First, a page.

Engelmann & Bigelow, Proceedings of the American Academy of Arts and Sciences 3: 291, 1856
Holotype; Lectotype; Herbarium; Herbarium; Herbarium; Herbarium; Herbarium; Herbarium; Herbarium; Herbarium; Herbarium; Herbarium; Herbarium; Herbarium; Drawing (Botany of the Expedition, 1856, plate VI)
What is Opuntia chlorotica chlorotica?
O. chlorotica chlorotica is the prickly pear cactus that summons up visions of gunfights and posses. It is one of three varieties: chlorotica, santa-rita, and gosseliniana within the O. chlorotica complex as described by Ferguson (1988). The three types blend into each other over their range.
Plants of this O. chlorotica variety may reach 2(2.5) m tall and usually form a single trunk that can reach 20 to 30 cm in diameter. Plants are often upright, but some spreading may occur. Cladodes are suborbicular or orbicular and may be about 12(20) cm across all diameters. Yellow, deflexed spines (2-6), 1-3 cm long, are present in most areoles. Though most populations have very spiny pads, some populations are almost spineless (as near Congress, Arizona). Typically the trunk is covered with stout spines up to 5 cm long. Glochids can become prominent and robust on older pads, up to nearly 2 cm long.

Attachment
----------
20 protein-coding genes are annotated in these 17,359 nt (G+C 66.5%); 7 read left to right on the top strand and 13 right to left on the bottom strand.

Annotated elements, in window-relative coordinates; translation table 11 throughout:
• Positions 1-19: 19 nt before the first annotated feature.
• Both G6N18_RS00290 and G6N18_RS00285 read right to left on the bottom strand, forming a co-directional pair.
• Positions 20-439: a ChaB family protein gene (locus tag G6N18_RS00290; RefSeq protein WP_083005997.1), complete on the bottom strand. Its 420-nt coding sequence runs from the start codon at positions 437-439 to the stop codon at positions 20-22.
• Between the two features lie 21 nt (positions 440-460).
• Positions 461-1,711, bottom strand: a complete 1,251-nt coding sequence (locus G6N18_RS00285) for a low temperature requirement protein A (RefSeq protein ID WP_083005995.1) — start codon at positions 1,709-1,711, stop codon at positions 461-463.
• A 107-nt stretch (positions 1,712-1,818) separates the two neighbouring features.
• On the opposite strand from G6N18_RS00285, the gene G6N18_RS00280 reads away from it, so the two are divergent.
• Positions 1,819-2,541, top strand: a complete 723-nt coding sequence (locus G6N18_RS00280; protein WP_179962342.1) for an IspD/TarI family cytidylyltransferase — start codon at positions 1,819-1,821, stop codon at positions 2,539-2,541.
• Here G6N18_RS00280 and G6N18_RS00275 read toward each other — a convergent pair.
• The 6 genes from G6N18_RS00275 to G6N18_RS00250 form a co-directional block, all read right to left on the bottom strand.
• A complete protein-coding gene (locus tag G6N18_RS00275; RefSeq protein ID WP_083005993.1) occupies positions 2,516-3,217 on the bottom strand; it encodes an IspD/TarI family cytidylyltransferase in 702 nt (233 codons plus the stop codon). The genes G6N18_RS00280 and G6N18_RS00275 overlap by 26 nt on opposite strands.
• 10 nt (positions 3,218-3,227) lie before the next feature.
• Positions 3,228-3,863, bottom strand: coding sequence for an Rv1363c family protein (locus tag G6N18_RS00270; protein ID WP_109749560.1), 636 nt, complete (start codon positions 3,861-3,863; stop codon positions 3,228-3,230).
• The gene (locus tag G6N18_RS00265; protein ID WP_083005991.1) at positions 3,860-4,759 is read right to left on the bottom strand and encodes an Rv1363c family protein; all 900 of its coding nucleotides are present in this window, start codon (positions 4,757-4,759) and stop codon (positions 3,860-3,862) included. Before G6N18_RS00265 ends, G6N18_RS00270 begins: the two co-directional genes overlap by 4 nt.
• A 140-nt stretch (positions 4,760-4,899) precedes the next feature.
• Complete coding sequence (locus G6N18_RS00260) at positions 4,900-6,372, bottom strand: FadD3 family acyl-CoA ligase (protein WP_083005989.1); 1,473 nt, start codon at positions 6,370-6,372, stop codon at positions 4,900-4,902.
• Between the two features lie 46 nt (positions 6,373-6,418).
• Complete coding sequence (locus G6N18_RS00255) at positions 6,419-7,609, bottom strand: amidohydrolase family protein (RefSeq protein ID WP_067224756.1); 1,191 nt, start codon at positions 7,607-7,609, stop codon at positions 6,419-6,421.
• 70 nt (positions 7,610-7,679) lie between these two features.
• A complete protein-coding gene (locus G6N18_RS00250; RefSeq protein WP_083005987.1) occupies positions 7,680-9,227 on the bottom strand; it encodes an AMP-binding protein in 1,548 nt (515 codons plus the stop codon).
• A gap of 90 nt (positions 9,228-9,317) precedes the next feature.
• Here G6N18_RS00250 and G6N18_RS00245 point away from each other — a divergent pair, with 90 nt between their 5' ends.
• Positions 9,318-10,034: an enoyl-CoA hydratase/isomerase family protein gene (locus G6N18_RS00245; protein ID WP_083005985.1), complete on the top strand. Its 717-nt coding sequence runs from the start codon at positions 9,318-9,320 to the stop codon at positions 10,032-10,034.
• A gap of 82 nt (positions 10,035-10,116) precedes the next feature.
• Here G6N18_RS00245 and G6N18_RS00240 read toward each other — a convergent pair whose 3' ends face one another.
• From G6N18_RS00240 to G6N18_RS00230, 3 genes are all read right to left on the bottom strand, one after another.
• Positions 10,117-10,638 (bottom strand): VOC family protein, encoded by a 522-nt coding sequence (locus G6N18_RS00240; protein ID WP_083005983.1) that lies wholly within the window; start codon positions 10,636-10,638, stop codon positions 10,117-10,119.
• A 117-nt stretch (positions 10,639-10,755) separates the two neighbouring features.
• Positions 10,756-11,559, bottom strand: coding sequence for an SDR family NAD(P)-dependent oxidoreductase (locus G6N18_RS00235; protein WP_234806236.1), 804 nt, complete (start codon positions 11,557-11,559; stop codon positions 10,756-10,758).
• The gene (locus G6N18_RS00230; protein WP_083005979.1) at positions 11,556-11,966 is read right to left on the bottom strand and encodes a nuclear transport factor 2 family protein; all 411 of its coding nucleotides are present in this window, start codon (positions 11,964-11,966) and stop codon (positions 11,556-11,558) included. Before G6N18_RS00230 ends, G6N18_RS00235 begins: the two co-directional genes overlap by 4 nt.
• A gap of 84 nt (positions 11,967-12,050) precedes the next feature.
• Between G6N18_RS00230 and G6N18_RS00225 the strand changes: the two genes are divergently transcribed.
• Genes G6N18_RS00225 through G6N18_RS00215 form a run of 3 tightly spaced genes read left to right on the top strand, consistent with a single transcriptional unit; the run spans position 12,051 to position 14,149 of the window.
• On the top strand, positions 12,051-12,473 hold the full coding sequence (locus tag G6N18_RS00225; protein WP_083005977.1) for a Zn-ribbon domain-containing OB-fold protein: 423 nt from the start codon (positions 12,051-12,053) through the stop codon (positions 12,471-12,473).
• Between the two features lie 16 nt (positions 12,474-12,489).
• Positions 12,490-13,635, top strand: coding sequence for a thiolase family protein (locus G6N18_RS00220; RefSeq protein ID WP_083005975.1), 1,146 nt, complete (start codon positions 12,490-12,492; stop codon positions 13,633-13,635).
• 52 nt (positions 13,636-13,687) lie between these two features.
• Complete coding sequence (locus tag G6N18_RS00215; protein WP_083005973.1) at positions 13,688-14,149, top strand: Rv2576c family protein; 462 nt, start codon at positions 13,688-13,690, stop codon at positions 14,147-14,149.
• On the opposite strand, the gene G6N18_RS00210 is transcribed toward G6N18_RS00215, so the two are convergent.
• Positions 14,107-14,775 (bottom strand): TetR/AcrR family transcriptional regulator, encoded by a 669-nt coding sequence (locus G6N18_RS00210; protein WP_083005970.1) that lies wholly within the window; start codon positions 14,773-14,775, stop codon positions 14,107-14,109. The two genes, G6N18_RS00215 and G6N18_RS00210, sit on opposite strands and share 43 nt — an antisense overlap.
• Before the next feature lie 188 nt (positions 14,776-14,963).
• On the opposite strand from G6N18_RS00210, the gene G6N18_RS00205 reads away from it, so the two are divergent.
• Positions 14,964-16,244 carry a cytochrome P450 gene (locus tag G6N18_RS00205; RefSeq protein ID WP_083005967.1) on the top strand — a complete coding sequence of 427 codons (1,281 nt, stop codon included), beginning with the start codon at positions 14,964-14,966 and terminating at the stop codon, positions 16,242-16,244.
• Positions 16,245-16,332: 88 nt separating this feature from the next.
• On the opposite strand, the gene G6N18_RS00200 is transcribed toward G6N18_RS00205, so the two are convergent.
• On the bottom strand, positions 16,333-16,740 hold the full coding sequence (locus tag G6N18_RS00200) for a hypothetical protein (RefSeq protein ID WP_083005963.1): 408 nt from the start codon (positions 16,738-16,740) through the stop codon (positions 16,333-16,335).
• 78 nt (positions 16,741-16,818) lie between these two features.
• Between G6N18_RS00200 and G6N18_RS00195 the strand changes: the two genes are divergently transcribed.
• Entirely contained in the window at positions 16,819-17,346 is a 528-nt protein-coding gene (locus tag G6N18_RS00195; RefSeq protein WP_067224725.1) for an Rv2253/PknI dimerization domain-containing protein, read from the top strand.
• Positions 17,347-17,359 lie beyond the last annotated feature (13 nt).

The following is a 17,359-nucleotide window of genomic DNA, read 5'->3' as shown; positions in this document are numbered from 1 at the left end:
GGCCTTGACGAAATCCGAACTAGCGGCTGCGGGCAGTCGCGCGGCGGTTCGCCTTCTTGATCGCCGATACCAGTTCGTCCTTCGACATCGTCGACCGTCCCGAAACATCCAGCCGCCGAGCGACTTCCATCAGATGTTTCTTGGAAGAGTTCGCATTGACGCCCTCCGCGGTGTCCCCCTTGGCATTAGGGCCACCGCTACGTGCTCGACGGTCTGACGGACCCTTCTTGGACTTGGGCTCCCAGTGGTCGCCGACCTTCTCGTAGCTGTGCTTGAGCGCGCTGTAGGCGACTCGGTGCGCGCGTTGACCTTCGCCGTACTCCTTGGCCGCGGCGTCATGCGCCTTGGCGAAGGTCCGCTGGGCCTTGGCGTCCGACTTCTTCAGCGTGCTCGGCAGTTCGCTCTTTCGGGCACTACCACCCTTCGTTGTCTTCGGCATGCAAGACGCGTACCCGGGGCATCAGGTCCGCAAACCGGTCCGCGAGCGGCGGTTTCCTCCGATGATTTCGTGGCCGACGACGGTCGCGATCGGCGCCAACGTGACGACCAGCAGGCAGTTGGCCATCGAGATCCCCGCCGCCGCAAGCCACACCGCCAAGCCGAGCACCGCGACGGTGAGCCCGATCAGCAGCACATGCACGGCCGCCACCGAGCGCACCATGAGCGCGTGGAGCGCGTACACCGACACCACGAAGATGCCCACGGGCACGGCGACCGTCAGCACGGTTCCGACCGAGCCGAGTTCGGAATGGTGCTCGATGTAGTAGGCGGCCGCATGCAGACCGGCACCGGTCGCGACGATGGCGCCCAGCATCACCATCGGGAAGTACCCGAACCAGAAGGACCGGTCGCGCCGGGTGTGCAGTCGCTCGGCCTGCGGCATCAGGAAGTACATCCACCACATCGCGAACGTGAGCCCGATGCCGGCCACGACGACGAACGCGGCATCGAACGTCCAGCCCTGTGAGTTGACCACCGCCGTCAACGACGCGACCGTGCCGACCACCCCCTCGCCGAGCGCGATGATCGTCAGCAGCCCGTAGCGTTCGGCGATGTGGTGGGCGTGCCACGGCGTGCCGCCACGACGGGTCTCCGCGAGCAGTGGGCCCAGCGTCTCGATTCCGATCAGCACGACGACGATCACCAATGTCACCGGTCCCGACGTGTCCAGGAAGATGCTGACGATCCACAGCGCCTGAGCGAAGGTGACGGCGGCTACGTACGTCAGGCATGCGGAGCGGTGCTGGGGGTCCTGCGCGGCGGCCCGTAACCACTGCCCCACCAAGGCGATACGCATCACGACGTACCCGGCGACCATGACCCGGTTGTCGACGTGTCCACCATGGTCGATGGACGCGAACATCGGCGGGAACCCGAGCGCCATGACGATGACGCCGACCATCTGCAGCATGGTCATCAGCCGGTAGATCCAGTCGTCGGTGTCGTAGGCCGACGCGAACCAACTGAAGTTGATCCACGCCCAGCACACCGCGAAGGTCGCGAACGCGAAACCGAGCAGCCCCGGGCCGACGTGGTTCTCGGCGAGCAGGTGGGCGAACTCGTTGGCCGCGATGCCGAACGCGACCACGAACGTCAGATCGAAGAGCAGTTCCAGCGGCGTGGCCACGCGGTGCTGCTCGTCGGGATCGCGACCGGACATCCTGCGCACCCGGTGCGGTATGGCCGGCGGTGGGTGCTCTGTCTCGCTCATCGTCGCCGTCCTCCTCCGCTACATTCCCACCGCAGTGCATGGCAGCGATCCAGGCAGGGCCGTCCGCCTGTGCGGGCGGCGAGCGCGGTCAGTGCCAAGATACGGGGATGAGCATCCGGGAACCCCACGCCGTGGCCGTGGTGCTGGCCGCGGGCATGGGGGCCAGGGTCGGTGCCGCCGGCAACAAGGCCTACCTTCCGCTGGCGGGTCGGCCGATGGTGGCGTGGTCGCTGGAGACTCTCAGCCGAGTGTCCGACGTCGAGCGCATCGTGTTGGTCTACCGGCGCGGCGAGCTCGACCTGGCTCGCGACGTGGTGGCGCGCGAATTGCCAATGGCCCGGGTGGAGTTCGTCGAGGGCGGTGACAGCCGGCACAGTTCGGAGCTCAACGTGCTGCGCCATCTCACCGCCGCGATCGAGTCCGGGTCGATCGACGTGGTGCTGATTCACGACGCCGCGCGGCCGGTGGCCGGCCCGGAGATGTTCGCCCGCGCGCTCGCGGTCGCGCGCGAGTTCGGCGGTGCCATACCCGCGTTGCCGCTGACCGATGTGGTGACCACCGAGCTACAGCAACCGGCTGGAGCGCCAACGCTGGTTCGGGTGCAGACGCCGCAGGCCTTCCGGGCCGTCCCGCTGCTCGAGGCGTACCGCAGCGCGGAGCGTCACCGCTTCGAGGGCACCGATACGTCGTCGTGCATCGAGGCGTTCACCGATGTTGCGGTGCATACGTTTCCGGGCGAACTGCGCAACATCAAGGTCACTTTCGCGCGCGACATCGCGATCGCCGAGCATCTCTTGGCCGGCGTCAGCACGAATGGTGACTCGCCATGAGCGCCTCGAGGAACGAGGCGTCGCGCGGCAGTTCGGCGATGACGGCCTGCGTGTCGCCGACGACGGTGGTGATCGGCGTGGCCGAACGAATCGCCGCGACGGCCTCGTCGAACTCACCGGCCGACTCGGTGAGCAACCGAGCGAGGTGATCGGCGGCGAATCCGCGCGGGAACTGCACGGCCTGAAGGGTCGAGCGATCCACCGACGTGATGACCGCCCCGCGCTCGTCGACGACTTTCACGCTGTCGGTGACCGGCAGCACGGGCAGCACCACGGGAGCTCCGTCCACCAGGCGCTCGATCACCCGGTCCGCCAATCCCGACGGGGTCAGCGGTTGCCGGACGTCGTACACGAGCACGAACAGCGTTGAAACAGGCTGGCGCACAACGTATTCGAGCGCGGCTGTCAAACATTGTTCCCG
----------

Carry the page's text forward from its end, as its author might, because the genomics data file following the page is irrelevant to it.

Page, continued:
O. chlorotica chlorotica has modest, yellow flowers about 2 inches across. A pale red blush may occur on the interior near the base of tepals. The abaxial tepals may have pale reddish veins. Filaments are white to yellow. Anthers, style, and stigma are white, yellowish, or pale green. Fruit is semi-spherical, egg-shaped, or barrel-shaped, 30-60 × 18-40 mm. The fruit pulp of this prickly pear is often colorless and without flavor. Seeds are yellowish, approximately 3.5-4 × 3-3.5 mm, reniform to subcircular, flattened or warped, with a 0.1-0.5 mm girdle.
O. chlorotica is diploid.
The plant is found in southern Nevada, southeastern California, much of Arizona, and barely into southwestern Utah. It is also found in extreme southwest New Mexico. Typically, O. chlorotica chlorotica grows in well-drained, rocky soils, sometimes between boulders or on cliff faces. However, this Opuntia species may grow in deep, sandy soils such as near Wickenburg, Arizona.